21 Feb Still room for new craft beers on the bloomington scene
Craft beer lovers who appreciate a freshly pulled pint must feel like their mugs are about to run over. But when it comes to locally brewed beer, nobody knows the Bloomington area’s limit.
There does seem to be one consensus: The region has room for at least a few more breweries.
“A town of that size can support multiple breweries,” said Bart Watson, staff economist for the national industry group the Brewers Association. “The key is, what size are the breweries? If you have enormous breweries in town you’re not going to be able to support 10 or 20. But if they’re brewpubs, who wouldn’t love to have a high-quality brewery down the street?”
New brewpub Function Brewing opened down the street from downtown residents in January. It’s located at 108 E. Sixth St., and it’s soon to be joined by a nearby tap room operated by Nashville-based Quaff On Brewing Co. Salt Creek Brewery of Bedford also hopes to open a Bloomington tap room in the near future.
Those new options will join mainstays Bloomington Brewing Co. and Upland Brewery. But Watson has seen other cities of Bloomington’s size support even more breweries.
He cited Asheville, N.C., which has a population of nearly 86,000 — just a tad above Bloomington’s 82,000 residents. Asheville has 14 breweries.
Bursts of brewers tapping into a market are common, Watson added.
“Often the places with the fastest growth are places that have a lot of breweries,” he said. “It’s a self-fulfilling cycle where breweries start brewing and consumers start demanding fuller-flavored local beers.”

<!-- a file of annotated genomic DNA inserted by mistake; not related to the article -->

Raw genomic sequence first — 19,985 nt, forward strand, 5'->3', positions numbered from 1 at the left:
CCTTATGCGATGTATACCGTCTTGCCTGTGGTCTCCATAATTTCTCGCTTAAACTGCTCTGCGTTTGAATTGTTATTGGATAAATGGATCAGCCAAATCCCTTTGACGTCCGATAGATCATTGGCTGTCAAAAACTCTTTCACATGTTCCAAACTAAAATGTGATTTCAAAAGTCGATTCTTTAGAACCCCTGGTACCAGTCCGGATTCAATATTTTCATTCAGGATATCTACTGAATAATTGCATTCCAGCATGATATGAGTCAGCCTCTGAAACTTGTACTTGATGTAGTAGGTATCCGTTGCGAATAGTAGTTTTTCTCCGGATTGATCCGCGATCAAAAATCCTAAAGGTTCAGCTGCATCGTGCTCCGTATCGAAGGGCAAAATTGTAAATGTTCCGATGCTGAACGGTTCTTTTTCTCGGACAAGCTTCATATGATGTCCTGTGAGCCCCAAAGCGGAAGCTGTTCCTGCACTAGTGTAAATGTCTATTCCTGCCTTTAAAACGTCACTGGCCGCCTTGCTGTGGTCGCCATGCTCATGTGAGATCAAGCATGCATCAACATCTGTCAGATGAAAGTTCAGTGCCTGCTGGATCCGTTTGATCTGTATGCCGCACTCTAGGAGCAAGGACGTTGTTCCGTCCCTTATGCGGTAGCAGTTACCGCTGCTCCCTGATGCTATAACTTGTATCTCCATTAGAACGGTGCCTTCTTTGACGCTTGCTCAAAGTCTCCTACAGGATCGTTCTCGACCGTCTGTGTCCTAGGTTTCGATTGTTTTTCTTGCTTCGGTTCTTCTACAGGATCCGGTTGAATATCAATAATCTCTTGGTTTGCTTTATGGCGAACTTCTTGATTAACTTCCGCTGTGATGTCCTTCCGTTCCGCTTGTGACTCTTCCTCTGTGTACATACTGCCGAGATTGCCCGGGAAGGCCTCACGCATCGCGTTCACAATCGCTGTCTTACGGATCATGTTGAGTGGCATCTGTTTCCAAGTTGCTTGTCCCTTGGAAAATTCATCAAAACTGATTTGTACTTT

The brewers hitting the Bloomington area have some unique features. Take the planned Quaff On tap room, set to open in the former Cafe Django space at 116 N. Grant St. in one or two months. It’s going to have eight taps pouring Quaff On beers, eight with Indiana craft beers and eight with nationally known craft beers.
That should appeal to consumers who want to compare different beers, according to founder Jeff McCabe. He didn’t only mean suds enthusiasts.
“I think it helps people who aren’t beer geeks,” McCabe said. “The best thing you can do is compare beers and highlight them. Taste this one against that one. It elevates everybody’s game.”
Function Brewing co-owner Steve Llewellyn is more concerned about making the jump from home brewing than he is about butting up against Bloomington’s other breweries. He thinks the city could support at least two more breweries than it currently has.
Llewellyn isn’t bottling his beer, and bottling doesn’t figure heavily into his plans. He’s focused on pouring pints and eventually adding beer-to-go by filling growlers. Ultimately he might fill a hundred or so bottles once or twice a year for special releases.
“With the model we’re going with, we’re not competing for tap handles,” he said. “We’re not competing for shelf space. If anything, we’re adding to the beer community as a whole.”
That local beer community has been helpful, Llewellyn said. Several area brewers have come in to try Function since it opened. Some, like Upland, BBC and Avon-based Cutters, sold the upstart brewpub equipment and ingredients to use as it makes beer.
Right now, at least, the Bloomington brewing industry is more about camaraderie than cutthroat competition.
“A while back I needed some tap heads for an event and I called BBC and they had no problem,” Upland Marketing Director Andrea Lutz said. “There’s plenty of love to go around. We’re all friends.”